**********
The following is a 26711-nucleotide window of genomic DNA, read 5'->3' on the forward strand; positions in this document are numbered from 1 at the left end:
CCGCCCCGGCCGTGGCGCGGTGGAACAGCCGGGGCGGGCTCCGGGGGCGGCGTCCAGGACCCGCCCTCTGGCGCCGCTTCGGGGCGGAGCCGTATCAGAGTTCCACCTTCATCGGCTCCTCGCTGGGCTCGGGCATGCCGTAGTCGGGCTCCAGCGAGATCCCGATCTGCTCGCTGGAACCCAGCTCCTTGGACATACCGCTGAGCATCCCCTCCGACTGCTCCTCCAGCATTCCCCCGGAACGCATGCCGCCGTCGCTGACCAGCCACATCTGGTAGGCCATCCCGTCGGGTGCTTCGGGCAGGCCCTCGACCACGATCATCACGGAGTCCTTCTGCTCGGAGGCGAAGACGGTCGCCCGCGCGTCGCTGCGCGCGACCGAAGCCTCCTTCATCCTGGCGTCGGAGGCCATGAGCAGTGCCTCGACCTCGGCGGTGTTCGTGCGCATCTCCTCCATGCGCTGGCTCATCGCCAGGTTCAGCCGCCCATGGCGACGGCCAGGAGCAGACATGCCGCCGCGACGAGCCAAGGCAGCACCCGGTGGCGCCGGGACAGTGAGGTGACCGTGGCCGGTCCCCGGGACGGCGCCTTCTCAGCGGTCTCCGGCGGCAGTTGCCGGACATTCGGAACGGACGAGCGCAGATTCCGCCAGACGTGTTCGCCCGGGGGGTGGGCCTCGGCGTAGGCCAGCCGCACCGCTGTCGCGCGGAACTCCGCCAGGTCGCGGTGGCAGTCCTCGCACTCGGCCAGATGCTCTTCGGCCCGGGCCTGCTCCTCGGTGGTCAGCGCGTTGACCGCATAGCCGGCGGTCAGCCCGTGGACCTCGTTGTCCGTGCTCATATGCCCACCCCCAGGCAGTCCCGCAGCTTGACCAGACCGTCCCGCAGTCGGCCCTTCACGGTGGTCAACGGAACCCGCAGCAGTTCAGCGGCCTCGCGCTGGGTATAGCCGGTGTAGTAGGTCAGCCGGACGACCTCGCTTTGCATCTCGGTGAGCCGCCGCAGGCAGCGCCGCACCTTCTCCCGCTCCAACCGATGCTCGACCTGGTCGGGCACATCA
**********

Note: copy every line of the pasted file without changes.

The following is a 26711-nucleotide window of genomic DNA, read 5'->3' on the forward strand; positions in this document are numbered from 1 at the left end:
CCGCCCCGGCCGTGGCGCGGTGGAACAGCCGGGGCGGGCTCCGGGGGCGGCGTCCAGGACCCGCCCTCTGGCGCCGCTTCGGGGCGGAGCCGTATCAGAGTTCCACCTTCATCGGCTCCTCGCTGGGCTCGGGCATGCCGTAGTCGGGCTCCAGCGAGATCCCGATCTGCTCGCTGGAACCCAGCTCCTTGGACATACCGCTGAGCATCCCCTCCGACTGCTCCTCCAGCATTCCCCCGGAACGCATGCCGCCGTCGCTGACCAGCCACATCTGGTAGGCCATCCCGTCGGGTGCTTCGGGCAGGCCCTCGACCACGATCATCACGGAGTCCTTCTGCTCGGAGGCGAAGACGGTCGCCCGCGCGTCGCTGCGCGCGACCGAAGCCTCCTTCATCCTGGCGTCGGAGGCCATGAGCAGTGCCTCGACCTCGGCGGTGTTCGTGCGCATCTCCTCCATGCGCTGGCTCATCGCCAGGTTCAGCCGCCCATGGCGACGGCCAGGAGCAGACATGCCGCCGCGACGAGCCAAGGCAGCACCCGGTGGCGCCGGGACAGTGAGGTGACCGTGGCCGGTCCCCGGGACGGCGCCTTCTCAGCGGTCTCCGGCGGCAGTTGCCGGACATTCGGAACGGACGAGCGCAGATTCCGCCAGACGTGTTCGCCCGGGGGGTGGGCCTCGGCGTAGGCCAGCCGCACCGCTGTCGCGCGGAACTCCGCCAGGTCGCGGTGGCAGTCCTCGCACTCGGCCAGATGCTCTTCGGCCCGGGCCTGCTCCTCGGTGGTCAGCGCGTTGACCGCATAGCCGGCGGTCAGCCCGTGGACCTCGTTGTCCGTGCTCATATGCCCACCCCCAGGCAGTCCCGCAGCTTGACCAGACCGTCCCGCAGTCGGCCCTTCACGGTGGTCAACGGAACCCGCAGCAGTTCAGCGGCCTCGCGCTGGGTATAGCCGGTGTAGTAGGTCAGCCGGACGACCTCGCTTTGCATCTCGGTGAGCCGCCGCAGGCAGCGCCGCACCTTCTCCCGCTCCAACCGATGCTCGACCTGGTCGGGCACATCA